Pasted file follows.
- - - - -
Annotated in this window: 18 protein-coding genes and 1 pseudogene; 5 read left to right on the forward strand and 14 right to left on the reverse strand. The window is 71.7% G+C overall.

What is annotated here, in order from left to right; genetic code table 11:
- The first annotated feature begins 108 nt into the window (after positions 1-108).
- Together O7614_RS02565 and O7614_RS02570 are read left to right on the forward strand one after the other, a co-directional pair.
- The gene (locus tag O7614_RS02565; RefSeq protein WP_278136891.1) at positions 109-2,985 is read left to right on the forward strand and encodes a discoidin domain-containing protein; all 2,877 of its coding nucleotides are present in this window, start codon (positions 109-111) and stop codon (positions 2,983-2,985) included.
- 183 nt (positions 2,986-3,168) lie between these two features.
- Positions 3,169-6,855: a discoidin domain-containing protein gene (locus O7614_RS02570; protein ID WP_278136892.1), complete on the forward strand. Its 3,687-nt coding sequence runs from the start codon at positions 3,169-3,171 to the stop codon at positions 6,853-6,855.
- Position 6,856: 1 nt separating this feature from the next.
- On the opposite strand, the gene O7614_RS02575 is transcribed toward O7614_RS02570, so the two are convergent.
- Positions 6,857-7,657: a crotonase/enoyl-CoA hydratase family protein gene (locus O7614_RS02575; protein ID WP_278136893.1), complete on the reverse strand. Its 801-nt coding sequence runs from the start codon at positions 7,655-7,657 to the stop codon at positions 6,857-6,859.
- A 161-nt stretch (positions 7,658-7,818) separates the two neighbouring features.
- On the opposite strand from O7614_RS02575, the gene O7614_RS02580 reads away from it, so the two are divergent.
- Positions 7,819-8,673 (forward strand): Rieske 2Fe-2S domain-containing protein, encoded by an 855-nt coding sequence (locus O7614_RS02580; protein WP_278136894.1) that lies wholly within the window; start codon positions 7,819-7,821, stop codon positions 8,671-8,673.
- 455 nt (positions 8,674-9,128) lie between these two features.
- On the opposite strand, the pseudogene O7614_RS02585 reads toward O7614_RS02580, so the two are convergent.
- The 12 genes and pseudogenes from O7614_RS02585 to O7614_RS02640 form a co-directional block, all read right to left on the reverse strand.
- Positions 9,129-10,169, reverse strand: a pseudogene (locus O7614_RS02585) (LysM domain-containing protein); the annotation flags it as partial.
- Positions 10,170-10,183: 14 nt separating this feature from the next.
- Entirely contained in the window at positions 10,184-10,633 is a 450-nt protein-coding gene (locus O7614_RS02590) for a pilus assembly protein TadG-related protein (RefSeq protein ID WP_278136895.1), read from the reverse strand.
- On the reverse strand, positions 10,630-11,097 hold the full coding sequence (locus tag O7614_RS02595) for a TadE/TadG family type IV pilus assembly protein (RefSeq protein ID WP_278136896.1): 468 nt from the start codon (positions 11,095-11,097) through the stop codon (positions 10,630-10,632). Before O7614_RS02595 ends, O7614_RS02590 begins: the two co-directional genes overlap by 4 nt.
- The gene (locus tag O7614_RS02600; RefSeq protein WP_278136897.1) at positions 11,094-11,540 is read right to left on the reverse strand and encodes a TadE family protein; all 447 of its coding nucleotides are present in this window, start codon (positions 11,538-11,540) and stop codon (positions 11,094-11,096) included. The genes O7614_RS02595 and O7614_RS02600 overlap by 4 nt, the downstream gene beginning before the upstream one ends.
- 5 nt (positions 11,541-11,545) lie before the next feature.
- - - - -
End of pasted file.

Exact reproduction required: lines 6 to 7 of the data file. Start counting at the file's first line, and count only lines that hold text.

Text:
- 183 nt (positions 2,986-3,168) lie between these two features.
- Positions 3,169-6,855: a discoidin domain-containing protein gene (locus O7614_RS02570; protein ID WP_278136892.1), complete on the forward strand. Its 3,687-nt coding sequence runs from the start codon at positions 3,169-3,171 to the stop codon at positions 6,853-6,855.